I did find myself enjoying much of The Hunger Games and stayed engaged throughout, so I will give it a solid ***. My mug is up, but the contents could have been ever so much tastier.

Wednesday, 14 March 2012

A Separation

Another powerful and excellent film from Iran, this one from writer/director Asghar Farhadi, A Separation tells the story of a few traumatic days in the life of an urban middle-class Iranian family. The wife/mother (Simin, played by Leila Hatami) wants to leave the country and just spent six months obtaining the necessary visa. Her husband (Nader, played by Peyman Moadi) wants to stay with his father, who has Alzheimer’s and is unable to take care of himself, so Simin files for a divorce. Complicating things is an eleven-year-old daughter whom both parents want to stay with them. Simin moves out, forcing Nader to hire a caregiver (Razieh, played by Sareh Bayat) to look after his father. But Razieh has secrets, secrets that lead to an altercation with unfortunate consequences for all concerned.

What makes A Separation such a great (if gut-wrenching) film is the superb insight and empathy Farhadi shows toward each of the five primary characters involved (the fifth is Razieh’s husband). Each of these people is trying to live a good life under Islam and each of them is in a traumatic situation even before the film starts. The result is that when the altercation mentioned above forces them all in front of a judge (well-played by Babak Karimi), most of them are forced to tell lies to protect themselves and their families. Would things have worked out better if they had all stuck with the truth? Would we have told the same lies?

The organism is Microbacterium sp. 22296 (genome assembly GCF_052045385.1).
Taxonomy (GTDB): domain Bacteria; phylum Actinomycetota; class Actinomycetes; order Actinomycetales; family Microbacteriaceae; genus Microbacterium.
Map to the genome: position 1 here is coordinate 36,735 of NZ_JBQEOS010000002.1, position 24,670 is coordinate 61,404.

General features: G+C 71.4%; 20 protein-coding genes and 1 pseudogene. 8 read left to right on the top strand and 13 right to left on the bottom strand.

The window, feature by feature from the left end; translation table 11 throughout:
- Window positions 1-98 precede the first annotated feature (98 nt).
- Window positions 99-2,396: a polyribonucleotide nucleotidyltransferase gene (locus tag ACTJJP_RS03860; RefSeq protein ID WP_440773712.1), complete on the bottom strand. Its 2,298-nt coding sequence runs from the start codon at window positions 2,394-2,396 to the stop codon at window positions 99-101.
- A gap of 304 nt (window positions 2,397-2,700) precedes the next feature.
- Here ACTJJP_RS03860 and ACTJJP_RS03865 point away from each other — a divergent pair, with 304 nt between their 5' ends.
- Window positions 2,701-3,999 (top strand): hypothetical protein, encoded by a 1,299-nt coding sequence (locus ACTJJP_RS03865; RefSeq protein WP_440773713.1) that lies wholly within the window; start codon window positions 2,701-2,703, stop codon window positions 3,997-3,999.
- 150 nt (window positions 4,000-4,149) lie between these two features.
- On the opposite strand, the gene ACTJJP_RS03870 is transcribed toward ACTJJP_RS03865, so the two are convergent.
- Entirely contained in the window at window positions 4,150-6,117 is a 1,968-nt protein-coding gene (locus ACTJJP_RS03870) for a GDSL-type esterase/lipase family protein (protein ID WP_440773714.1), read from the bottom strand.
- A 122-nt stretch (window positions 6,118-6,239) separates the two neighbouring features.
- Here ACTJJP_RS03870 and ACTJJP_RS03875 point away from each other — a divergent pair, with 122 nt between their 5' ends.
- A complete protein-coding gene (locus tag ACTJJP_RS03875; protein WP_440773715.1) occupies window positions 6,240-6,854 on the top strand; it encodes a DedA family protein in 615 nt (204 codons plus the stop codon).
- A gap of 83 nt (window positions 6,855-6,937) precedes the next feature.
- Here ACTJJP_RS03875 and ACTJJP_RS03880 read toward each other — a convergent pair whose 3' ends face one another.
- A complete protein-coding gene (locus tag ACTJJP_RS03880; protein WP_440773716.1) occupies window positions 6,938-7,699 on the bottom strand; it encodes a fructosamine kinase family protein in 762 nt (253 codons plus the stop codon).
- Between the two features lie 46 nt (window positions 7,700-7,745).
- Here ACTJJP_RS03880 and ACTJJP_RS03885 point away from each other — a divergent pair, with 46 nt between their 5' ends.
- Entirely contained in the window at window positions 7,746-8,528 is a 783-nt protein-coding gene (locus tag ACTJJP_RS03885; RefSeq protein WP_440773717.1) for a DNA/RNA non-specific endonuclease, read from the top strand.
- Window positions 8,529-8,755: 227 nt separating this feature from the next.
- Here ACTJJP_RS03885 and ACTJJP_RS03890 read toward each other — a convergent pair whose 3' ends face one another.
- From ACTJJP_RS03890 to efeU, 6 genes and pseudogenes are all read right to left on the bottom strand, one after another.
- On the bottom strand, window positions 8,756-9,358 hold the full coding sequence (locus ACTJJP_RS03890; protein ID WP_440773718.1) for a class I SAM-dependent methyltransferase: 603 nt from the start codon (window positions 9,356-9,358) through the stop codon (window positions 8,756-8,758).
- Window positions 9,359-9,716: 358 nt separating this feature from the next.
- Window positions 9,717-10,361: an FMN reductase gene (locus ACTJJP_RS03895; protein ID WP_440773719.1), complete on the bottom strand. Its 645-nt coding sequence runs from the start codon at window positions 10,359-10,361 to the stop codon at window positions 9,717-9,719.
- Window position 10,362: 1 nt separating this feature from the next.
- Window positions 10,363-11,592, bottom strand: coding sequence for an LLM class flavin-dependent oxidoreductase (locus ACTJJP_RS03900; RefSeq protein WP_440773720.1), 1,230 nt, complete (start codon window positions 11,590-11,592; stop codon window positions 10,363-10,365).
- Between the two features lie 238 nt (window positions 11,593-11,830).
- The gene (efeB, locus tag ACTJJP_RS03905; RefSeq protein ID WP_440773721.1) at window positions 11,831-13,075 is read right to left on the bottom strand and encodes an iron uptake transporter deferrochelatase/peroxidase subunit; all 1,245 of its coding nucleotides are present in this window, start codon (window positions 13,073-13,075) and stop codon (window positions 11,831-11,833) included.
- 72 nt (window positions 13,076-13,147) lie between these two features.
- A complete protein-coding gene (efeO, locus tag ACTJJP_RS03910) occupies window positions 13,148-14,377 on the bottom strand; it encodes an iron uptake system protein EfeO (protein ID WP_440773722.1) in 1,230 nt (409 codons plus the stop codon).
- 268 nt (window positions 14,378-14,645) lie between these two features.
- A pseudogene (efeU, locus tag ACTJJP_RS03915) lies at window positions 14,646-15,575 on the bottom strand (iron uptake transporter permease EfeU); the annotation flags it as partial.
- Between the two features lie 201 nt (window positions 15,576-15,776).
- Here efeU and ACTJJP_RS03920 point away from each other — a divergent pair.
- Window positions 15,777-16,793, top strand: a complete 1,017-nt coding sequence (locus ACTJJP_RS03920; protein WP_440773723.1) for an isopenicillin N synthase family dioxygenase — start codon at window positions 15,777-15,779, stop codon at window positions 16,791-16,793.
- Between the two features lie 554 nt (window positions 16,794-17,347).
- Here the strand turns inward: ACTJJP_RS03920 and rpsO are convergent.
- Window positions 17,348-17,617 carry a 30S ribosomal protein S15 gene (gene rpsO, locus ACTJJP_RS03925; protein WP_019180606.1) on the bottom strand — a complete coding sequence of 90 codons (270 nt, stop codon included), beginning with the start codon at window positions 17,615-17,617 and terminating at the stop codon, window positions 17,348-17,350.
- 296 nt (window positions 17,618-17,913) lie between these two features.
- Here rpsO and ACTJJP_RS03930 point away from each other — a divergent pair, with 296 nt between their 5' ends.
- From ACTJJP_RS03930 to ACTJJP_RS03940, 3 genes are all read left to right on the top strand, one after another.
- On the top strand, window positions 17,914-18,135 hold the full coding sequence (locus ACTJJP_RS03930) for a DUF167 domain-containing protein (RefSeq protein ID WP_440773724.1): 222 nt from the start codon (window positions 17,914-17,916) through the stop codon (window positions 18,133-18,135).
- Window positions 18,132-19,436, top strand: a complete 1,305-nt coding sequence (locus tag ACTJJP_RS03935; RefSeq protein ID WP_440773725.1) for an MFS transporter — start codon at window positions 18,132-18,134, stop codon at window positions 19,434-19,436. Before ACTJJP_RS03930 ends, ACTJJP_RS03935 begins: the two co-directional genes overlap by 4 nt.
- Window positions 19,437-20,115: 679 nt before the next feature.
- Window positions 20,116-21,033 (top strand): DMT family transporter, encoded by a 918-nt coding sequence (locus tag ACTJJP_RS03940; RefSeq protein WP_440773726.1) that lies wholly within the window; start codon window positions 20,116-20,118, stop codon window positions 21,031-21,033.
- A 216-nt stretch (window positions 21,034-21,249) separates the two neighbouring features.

The acting in A Separation is very good, with a particularly outstanding performance by Moadi, whose actions and lies lie at the core of the film. All of the characters are believable and we can identify with each of their choices even if we disagree with them or find them infuriating. I desperately wanted the characters to find a way forward, to find a resolution to a situation which gets out of hand so quickly, even with a fair-minded judge. But no clear resolutions are on offer.

A Separation is about life in modern-day Iran, but it’s about human life everywhere. It’s a great discussion film and gets an easy ****. My mug is up! However, A Separation is not, in my opinion, as good as Monsieur Lazhar and thus does not quite deserve its Academy Award for Best Foreign Language Film.

Monday, 12 March 2012

The Mill and the Cross

Pieter Bruegel the Elder’s 1564 painting, The Way to Calvary, is a masterpiece, but my appreciation for the painting has been heightened manyfold by watching another masterpiece, The Mill and the Cross, a film written and directed by Polish filmmaker Lech Majewski, based on a book by Michael Francis Gibson.